Since publication of the first edition, practitioners who deal with Japanese law have put great store in this major work, which systematically compares U.S. law and Japanese law across all the major fields of legal practice. Japan's legal system has changed dramatically since the publication of the Second Revised Edition as a consequence of Legislation and Supreme Court decisions in such diverse areas as public law (including administrative, election, constitutional and criminal law) as well as private law (including custody, assisted reproduction technology, labor law, discrimination, corporate governance, civil litigation, etc.). This new edition follows the same comparative structure as formerly, but fully updates the coverage with the many changes currently in place or in process in Japanese law today while adding new chapters on Freedom of Expression and Conflict of Laws. Author Carl Goodman--an internationally known authority with extensive experience in international practice, university teaching in both Japan and the U.S., and U.S. government service--takes expert stock of these new developments, including the following: the ongoing liberalization of corporation law; the changes in criminal law brought about as a consequence of the system of lay/professional judges; the codification and clarification of rules dealing with transnational jurisdiction; protection of corporate whistleblowers; an evaluation of the revamping of the education system for lawyers; the new law governing choice of law questions in international cases; the protections extended to the growing temporary work force; freedom of religion--shrines on public lands--and freedom of conscience--teachers and the National Anthem; modified criminal law procedural protections and new rules for judicial evaluation of circumstantial evidence cases; communitarianism and Japanese law; continuing growth in judicial review including constitutional and administrative cases; and family law--surrogacy, adoption, ART, international custody and the Hague Convention, Gender Identity disorder, brain death, organ transplantation etc. Although the alteration of the legal landscape in Japan is highly visible, the author does not hesitate to raise questions as to how far-reaching the changes really are. In almost every branch of the new Japanese legal practice he uncovers ways in which laws and judicial rulings are closely qualified and are likely to present challenges in any given case. He reminds the reader in each chapter that 'what you see may not be what you get.' For this reason, and for its comprehensive coverage, this third edition is sure to gain new adherents as the best-informed practical guide for lawyers with dealings in Japan.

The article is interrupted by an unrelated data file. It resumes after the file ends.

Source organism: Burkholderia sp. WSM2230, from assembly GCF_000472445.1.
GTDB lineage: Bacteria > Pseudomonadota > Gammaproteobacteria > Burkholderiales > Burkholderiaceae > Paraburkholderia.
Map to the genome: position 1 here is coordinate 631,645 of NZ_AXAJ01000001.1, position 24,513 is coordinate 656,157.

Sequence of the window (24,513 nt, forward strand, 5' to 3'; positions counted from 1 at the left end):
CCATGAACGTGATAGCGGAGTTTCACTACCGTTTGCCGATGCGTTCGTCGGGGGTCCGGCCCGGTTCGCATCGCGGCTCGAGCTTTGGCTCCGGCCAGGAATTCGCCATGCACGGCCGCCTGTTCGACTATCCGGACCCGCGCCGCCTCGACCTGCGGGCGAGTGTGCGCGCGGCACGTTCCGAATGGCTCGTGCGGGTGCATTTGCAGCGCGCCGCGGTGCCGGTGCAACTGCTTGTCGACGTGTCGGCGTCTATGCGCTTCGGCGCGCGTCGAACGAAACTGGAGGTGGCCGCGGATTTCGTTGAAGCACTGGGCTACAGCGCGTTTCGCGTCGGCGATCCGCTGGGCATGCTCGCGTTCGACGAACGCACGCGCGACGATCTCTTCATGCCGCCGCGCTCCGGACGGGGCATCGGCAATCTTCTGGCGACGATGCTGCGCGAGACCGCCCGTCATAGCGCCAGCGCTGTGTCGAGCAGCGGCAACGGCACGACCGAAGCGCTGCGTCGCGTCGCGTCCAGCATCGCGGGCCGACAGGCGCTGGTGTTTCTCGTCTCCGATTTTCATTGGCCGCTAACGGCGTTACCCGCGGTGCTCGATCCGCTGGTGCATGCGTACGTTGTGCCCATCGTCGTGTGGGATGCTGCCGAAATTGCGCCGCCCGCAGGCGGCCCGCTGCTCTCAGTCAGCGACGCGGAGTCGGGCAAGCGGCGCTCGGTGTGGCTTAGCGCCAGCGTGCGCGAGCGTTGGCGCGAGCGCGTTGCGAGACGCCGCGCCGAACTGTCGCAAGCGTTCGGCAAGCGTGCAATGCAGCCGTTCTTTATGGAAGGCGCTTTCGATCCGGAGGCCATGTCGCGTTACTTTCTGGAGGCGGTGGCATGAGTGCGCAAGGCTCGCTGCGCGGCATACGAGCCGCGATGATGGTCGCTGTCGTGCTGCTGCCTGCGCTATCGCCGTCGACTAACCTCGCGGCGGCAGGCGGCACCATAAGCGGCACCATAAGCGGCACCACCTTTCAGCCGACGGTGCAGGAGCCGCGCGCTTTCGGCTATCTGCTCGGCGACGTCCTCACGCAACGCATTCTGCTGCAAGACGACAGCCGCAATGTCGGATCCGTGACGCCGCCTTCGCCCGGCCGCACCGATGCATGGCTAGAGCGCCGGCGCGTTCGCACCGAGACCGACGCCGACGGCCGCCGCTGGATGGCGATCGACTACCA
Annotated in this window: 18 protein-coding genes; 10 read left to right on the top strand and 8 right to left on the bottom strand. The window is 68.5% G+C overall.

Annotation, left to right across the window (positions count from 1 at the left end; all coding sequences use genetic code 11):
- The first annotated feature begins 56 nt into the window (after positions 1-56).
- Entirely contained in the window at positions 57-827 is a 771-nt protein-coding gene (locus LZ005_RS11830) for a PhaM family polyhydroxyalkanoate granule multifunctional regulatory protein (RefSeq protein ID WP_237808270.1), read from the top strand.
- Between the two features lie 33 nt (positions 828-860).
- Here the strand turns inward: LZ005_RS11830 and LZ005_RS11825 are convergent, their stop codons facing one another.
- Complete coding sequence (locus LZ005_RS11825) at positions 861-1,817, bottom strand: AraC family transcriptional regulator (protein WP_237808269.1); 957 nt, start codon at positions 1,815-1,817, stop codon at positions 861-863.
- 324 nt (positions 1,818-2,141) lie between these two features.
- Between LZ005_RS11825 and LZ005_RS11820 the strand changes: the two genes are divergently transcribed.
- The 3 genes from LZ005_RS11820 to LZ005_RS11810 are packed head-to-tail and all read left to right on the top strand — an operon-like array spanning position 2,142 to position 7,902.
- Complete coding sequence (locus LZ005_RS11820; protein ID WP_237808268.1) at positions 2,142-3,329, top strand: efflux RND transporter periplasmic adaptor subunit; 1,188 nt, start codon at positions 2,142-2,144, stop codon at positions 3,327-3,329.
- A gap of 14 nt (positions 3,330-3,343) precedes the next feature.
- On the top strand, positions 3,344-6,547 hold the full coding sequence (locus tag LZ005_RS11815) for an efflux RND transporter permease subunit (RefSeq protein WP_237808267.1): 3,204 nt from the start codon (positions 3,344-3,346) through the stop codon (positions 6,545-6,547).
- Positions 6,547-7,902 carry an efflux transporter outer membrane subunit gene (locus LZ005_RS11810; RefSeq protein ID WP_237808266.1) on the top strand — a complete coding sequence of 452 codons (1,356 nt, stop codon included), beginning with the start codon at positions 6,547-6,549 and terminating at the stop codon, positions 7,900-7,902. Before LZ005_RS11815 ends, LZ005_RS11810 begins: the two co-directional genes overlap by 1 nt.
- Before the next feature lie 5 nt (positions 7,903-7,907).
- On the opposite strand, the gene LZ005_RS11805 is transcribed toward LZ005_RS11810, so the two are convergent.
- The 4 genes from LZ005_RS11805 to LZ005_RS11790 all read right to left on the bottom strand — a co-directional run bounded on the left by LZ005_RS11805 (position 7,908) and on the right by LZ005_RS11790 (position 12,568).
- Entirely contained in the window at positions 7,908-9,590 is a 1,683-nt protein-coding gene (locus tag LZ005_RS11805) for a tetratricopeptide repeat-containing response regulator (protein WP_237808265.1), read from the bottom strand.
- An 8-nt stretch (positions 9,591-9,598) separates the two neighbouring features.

Author: Ronald C. Keith
Category: Political Science